228 Mass. 569

December 3, 1917 - December 4, 1917

Suffolk County


Practice, Civil, Exceptions. Notice. Rules of Court.

Upon the question whether under St. 1911, c. 212, § 1, and Superior Court Rules 52 and 28, the defendant in an action at law had given notice to the plaintiff of the filing of exceptions, a judge of the Superior Court found that a letter purporting to be a notice was addressed to the plaintiff's attorney at Brockton and not at his address in Boston, that the true address was in Boston, that the plaintiff's attorney had no office in Brockton and that he received no notice. There was evidence warranting this finding. Held, that the finding of fact must stand.

CONTRACT , by the assignee of Dora J. Hough, for $480.05 had and received to the use of the plaintiff's assignor and interest thereon. Writ dated August 23, 1916.

The defendant filed a declaration in set-off.

In the Superior Court the case was tried before Callahan, J., and the jury returned a verdict for the plaintiff in the sum of $375. They found for the defendant on his declaration in set-off in the sum of $23.56.

The defendant filed a bill of exceptions, and the plaintiff filed a motion to dismiss the bill of exceptions for failure on the part of the defendant's counsel to give notice of its filing to the plaintiff's counsel. The evidence at the hearing upon this motion is described in the opinion.

The judge made the following memorandum of his allowance of the motion to dismiss the bill of exceptions:

"The defendant filed a bill of exceptions on July 31, 1917, the time for filing having been duly extended to August 1, 1917. The defendant filed no substitute bill until August 13, 1917. On July 31, counsel for the defendant mailed to John D. Mulloney, Esquire, counsel for the plaintiff, a letter, addressing it to 'John D. Mulloney, Esq., Pemberton Building, Brockton, Mass.' No notice of the filing of the bill of exceptions was given; nor was any notice relating to a bill of exceptions, other than the one referred to, at any time given.

Page 570

"The true address of the counsel for the plaintiff was Pemberton Building, Boston, Mass., and the plaintiff's counsel had no office in Brockton. The plaintiff's counsel stated that he had never received the notice, and I find that to be a fact.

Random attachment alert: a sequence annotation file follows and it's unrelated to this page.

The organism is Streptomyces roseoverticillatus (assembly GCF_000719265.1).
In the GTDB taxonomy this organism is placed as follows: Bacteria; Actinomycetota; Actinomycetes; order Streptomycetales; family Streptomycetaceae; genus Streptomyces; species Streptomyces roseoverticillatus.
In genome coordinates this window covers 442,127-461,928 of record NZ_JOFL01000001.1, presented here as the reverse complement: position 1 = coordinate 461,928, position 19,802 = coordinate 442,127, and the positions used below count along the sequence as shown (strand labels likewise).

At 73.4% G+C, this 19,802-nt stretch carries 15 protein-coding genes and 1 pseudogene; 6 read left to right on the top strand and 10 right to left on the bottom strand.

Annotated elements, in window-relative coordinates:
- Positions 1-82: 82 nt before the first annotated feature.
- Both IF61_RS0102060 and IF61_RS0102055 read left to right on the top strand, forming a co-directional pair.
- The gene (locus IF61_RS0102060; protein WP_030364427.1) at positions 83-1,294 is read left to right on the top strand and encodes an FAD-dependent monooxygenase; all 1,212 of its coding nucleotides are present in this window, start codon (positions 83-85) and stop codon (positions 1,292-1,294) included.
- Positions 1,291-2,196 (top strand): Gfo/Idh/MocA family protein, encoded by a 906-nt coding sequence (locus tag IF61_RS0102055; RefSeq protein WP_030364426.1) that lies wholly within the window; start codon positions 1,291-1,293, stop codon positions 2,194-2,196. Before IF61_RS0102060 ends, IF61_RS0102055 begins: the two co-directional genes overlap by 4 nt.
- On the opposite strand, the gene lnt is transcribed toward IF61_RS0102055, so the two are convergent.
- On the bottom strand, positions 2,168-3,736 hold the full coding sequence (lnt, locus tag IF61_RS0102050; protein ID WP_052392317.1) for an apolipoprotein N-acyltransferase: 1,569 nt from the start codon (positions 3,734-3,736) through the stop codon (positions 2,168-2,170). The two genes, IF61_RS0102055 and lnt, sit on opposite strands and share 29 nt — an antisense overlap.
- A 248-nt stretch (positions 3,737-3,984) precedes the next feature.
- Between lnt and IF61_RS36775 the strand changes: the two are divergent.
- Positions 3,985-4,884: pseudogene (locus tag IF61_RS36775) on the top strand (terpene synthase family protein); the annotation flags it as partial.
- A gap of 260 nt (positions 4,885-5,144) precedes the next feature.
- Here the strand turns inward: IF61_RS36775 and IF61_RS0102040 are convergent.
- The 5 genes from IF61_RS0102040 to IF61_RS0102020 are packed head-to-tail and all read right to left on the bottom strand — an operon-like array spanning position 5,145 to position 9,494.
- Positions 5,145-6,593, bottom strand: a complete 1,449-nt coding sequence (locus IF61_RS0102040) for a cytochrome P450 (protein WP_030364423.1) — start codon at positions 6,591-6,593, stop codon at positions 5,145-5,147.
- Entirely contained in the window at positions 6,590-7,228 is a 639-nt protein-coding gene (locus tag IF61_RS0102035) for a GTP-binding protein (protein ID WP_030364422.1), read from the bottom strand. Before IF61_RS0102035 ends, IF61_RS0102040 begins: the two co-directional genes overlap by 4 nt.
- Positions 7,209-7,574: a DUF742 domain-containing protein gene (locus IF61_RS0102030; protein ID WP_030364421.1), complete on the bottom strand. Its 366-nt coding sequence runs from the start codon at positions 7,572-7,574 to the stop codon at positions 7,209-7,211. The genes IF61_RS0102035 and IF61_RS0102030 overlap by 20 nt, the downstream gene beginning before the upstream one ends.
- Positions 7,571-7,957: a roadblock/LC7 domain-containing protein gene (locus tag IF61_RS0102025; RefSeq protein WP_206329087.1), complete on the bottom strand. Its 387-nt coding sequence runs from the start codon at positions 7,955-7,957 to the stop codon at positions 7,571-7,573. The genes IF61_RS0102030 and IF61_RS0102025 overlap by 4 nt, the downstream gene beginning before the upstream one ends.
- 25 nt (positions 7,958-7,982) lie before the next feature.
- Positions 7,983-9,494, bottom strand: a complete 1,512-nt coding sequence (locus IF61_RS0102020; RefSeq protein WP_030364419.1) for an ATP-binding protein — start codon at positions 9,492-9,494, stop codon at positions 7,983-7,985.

"However, I rule as matter of law that the notice mailed by the defendant's counsel was insufficient, and that the motion to dismiss should be allowed and the bill is hereby dismissed."

The defendant alleged exceptions to the ruling of the judge allowing the motion and to the order made by him dismissing the bill of exceptions.

R. T. Anthony, for the defendant.

J. P. Barlow, (J. D. Mulloney with him,) for the plaintiff.

BY THE COURT . It is required by St. 1911, c. 212, § 1, and the present Rules 52 and 28 of the Superior Court, that written notice of the filing of exceptions shall be given to the adverse party and "served by delivering the same personally to the adverse party, or his attorney, or depositing it in the post-office directed to him, at his business address, if known, postage prepaid, and an affidavit of the party making the service shall be prima facie proof thereof."

The defendant's bill of exceptions was filed on July 31, 1917. His attorney made affidavit to the effect that he mailed a letter directed to the plaintiff's attorney which "had not been returned to his office and that he was reasonably sure the address thereon had been changed from Pemberton Building, Brockton, Mass., to Pemberton Building, Boston, Mass. before the same had been mailed." An affidavit also was filed that no notice of the filing of the exceptions had been received by the plaintiff's attorney. The judge made a finding of fact that the letter purporting to be a notice was addressed to Brockton and not to Boston and that the true address was Boston, and that the plaintiff's attorney had no office in Brockton and that he received no notice. This finding of fact must stand. It is not unsupported by evidence. It may have been inferred rationally that the address on the letter had not been changed from Brockton to Boston. If that were so, no notice had been given as required by the Superior Court rules. The case falls within the principle of Shawmut Commercial Paper Co. v. Brigham, 209 Mass. 199, and Chertok v. Dix, 222 Mass. 226.

Exceptions overruled.